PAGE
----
This press release highlights the Keystone Research Center’s report “An Agenda for Growing High-Wage Pennsylvania Manufacturing Jobs,” and how the press release of the report coincided with a manufacturing summit in Pittsburgh. The summit brought leaders together from various sectors to focus on strategies to help blue-collar workers in our region.
PITTSBURGH, PA — The Keystone Research Center (KRC), the leading Pennsylvania progressive think tank, this week released “An Agenda for Growing High-Wage Pennsylvania Manufacturing Jobs.” The report coincided with a manufacturing summit held this week in Pittsburgh, which brought together leaders from across sectors to focus on strategies to help blue-collar workers in the region. This week also saw the launch of a two national policy papers from the Bernard L. Schwartz Rediscovering Government Initiative at The Century Foundation (TCF) on how to build a strong, inclusive and high-wage manufacturing sector in America; and publication of an op-ed in Sunday’s Pittsburgh Post-Gazette on how to revive manufacturing in Pittsburgh, written by two of the summit’s organizers.
At the summit, elected and appointed city and state public officials, labor and small business leaders, and economic and workforce development experts shared success stories and committed to raising wages and spurring economic growth in the Rust Belt and beyond. The need for greater public-private-nonprofit partnerships was a recurring theme throughout the event, with speakers repeatedly emphasizing the need to translate recent advances in technology and innovation into good-paying, Made-in-America advanced manufacturing jobs. This event is the first part of TCF’s High Wage America project to work with communities across the Heartland to advance policy change and revive local economies.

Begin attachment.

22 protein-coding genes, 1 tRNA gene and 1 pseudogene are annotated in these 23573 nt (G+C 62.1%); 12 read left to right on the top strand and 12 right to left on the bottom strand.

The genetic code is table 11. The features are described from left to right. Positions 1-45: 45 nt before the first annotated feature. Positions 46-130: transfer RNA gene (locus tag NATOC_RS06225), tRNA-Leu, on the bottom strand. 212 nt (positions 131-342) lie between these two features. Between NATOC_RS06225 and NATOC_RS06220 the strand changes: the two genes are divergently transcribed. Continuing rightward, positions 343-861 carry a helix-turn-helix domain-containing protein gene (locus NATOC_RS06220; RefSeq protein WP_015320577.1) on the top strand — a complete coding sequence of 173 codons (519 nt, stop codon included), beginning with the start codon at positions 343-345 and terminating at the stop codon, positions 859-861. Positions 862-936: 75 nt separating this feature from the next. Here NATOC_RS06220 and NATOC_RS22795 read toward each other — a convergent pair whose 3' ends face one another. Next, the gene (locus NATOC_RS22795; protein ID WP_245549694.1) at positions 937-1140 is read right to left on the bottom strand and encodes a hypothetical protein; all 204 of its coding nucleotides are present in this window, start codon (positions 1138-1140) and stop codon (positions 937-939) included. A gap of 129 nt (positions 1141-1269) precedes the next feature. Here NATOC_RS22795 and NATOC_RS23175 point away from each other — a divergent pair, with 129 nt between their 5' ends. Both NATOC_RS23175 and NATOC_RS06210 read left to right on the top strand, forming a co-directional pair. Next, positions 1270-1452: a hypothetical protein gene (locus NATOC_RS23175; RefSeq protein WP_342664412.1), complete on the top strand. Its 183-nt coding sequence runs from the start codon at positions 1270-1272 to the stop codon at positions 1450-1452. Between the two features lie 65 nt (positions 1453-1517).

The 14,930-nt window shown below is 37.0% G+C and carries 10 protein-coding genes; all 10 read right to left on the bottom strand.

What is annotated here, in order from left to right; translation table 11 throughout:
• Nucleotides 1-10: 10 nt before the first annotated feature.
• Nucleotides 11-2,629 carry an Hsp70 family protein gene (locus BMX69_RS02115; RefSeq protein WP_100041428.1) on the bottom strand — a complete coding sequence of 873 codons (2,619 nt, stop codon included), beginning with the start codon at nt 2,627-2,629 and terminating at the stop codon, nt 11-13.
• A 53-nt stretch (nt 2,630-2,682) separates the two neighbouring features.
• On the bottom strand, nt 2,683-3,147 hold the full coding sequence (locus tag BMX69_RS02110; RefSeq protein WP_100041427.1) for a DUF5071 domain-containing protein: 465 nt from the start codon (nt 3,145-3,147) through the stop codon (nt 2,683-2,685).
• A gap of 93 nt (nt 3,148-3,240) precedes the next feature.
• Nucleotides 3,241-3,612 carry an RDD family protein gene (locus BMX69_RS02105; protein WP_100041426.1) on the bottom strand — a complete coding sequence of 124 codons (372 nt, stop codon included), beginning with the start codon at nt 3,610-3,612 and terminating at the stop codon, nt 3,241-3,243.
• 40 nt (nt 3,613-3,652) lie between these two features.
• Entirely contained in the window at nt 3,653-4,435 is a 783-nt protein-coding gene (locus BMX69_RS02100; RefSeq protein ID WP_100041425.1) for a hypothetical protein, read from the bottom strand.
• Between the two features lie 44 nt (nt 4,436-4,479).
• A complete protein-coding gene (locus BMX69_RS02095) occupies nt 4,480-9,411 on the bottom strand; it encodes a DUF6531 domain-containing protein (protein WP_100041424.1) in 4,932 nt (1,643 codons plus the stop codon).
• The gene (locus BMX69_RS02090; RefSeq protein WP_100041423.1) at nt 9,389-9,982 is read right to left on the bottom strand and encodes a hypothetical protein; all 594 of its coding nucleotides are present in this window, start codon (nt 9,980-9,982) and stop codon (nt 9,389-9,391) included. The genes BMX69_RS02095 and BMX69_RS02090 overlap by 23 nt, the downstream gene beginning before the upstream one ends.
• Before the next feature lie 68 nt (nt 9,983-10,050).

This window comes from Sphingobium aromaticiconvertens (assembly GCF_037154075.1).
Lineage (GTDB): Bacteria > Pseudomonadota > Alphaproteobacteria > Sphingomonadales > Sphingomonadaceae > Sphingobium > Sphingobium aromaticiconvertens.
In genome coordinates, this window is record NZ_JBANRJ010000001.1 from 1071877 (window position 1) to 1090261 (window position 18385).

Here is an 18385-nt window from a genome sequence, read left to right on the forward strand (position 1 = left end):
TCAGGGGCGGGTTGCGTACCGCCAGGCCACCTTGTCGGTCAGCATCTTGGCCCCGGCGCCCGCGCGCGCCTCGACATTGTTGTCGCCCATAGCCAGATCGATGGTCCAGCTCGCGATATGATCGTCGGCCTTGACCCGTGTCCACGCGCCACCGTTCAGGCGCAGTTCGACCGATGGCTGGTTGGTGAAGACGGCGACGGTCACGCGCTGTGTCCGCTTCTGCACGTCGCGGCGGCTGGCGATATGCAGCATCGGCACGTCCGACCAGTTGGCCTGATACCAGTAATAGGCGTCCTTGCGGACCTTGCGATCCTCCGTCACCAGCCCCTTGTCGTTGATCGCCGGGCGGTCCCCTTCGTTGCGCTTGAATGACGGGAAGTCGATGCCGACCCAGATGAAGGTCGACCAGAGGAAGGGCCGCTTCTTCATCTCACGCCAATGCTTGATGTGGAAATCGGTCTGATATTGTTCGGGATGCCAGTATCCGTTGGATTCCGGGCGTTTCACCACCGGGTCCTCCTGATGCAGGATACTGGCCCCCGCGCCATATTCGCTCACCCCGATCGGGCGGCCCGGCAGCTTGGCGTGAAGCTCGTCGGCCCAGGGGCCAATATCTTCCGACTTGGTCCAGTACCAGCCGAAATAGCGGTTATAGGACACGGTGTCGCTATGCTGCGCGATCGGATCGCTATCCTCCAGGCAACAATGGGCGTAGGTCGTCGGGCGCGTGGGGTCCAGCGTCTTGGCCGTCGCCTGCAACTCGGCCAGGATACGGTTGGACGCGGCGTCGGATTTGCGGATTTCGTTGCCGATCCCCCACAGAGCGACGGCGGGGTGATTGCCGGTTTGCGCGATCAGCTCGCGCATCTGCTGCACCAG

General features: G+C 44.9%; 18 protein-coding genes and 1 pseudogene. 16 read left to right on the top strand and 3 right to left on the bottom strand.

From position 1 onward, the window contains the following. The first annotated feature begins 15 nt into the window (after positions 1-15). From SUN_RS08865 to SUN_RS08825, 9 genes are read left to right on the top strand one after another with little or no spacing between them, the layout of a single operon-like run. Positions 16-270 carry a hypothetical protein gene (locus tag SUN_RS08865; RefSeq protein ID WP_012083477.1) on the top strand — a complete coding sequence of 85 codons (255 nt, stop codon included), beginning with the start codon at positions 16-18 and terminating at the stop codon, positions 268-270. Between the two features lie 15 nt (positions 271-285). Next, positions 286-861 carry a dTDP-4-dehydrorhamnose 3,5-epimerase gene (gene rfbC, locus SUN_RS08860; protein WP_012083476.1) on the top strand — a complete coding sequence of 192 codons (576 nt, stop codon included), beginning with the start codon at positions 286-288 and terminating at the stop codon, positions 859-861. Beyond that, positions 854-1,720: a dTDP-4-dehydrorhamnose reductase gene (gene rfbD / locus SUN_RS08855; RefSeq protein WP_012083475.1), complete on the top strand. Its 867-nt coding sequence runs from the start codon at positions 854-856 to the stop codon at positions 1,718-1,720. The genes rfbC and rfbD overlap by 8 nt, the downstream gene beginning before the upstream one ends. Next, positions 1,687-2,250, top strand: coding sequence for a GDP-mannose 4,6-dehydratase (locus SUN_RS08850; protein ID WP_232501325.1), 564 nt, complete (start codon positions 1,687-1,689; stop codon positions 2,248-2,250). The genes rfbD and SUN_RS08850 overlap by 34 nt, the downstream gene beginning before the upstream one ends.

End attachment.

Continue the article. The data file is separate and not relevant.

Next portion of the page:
“While parts of the country are beginning to feel the effects of the economic recovery, including an overall increase in the number of manufacturing jobs across the nation, too much of the industrial Midwest, especially Pittsburgh and Pennsylvania, are still struggling after decades of disinvestment,” said Andrew Stettner, senior fellow at The Century Foundation and author of several recent reports on revitalizing manufacturing. “Today’s Summit, however, shows that people across the Keystone State are committed to making manufacturing a central component of the region’s economic agenda. The tide here, too, is beginning to turn.”
Many participants built on various economic development strategies discussed in the Pennsylvania-specific paper published today by the Keystone Research Center, An Agenda for Growing High-Wage Pennsylvania Manufacturing. The agenda, developed with input from Pennsylvania business, labor, and non-profit organizations, includes five elements: (1) establish a statewide Manufacturing Council; (2) promote reshoring and retain existing manufacturing jobs; (3) expand financing for manufacturing and innovation; (4) build skills for 21st century making; and (5) boost demand for Made-in-Pennsylvania manufactured goods and products.